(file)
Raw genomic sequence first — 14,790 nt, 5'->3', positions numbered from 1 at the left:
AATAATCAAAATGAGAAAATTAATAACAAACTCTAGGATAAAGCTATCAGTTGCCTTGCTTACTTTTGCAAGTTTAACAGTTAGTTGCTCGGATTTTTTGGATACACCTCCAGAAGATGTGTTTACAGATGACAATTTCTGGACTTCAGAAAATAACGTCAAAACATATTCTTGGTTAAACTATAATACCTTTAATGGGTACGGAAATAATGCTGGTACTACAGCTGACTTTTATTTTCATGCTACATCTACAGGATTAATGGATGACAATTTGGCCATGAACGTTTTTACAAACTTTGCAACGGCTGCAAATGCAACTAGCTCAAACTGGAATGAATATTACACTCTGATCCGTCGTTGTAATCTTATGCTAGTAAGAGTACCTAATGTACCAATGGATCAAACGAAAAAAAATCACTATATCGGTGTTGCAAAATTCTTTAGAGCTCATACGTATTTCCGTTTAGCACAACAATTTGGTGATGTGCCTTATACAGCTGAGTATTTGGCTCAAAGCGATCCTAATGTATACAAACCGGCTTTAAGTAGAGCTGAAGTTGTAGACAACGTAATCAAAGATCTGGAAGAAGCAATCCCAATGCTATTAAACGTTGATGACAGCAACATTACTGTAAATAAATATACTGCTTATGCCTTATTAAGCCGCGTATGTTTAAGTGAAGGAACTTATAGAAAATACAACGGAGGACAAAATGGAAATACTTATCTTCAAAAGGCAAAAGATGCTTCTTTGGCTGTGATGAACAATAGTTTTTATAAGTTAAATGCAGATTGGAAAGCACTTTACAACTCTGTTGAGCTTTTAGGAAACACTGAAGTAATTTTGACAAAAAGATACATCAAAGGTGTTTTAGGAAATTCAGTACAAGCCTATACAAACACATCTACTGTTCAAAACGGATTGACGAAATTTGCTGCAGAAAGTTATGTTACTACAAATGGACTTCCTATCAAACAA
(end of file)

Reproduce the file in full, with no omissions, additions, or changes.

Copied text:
Raw genomic sequence first — 14,790 nt, 5'->3', positions numbered from 1 at the left:
AATAATCAAAATGAGAAAATTAATAACAAACTCTAGGATAAAGCTATCAGTTGCCTTGCTTACTTTTGCAAGTTTAACAGTTAGTTGCTCGGATTTTTTGGATACACCTCCAGAAGATGTGTTTACAGATGACAATTTCTGGACTTCAGAAAATAACGTCAAAACATATTCTTGGTTAAACTATAATACCTTTAATGGGTACGGAAATAATGCTGGTACTACAGCTGACTTTTATTTTCATGCTACATCTACAGGATTAATGGATGACAATTTGGCCATGAACGTTTTTACAAACTTTGCAACGGCTGCAAATGCAACTAGCTCAAACTGGAATGAATATTACACTCTGATCCGTCGTTGTAATCTTATGCTAGTAAGAGTACCTAATGTACCAATGGATCAAACGAAAAAAAATCACTATATCGGTGTTGCAAAATTCTTTAGAGCTCATACGTATTTCCGTTTAGCACAACAATTTGGTGATGTGCCTTATACAGCTGAGTATTTGGCTCAAAGCGATCCTAATGTATACAAACCGGCTTTAAGTAGAGCTGAAGTTGTAGACAACGTAATCAAAGATCTGGAAGAAGCAATCCCAATGCTATTAAACGTTGATGACAGCAACATTACTGTAAATAAATATACTGCTTATGCCTTATTAAGCCGCGTATGTTTAAGTGAAGGAACTTATAGAAAATACAACGGAGGACAAAATGGAAATACTTATCTTCAAAAGGCAAAAGATGCTTCTTTGGCTGTGATGAACAATAGTTTTTATAAGTTAAATGCAGATTGGAAAGCACTTTACAACTCTGTTGAGCTTTTAGGAAACACTGAAGTAATTTTGACAAAAAGATACATCAAAGGTGTTTTAGGAAATTCAGTACAAGCCTATACAAACACATCTACTGTTCAAAACGGATTGACGAAATTTGCTGCAGAAAGTTATGTTACTACAAATGGACTTCCTATCAAACAA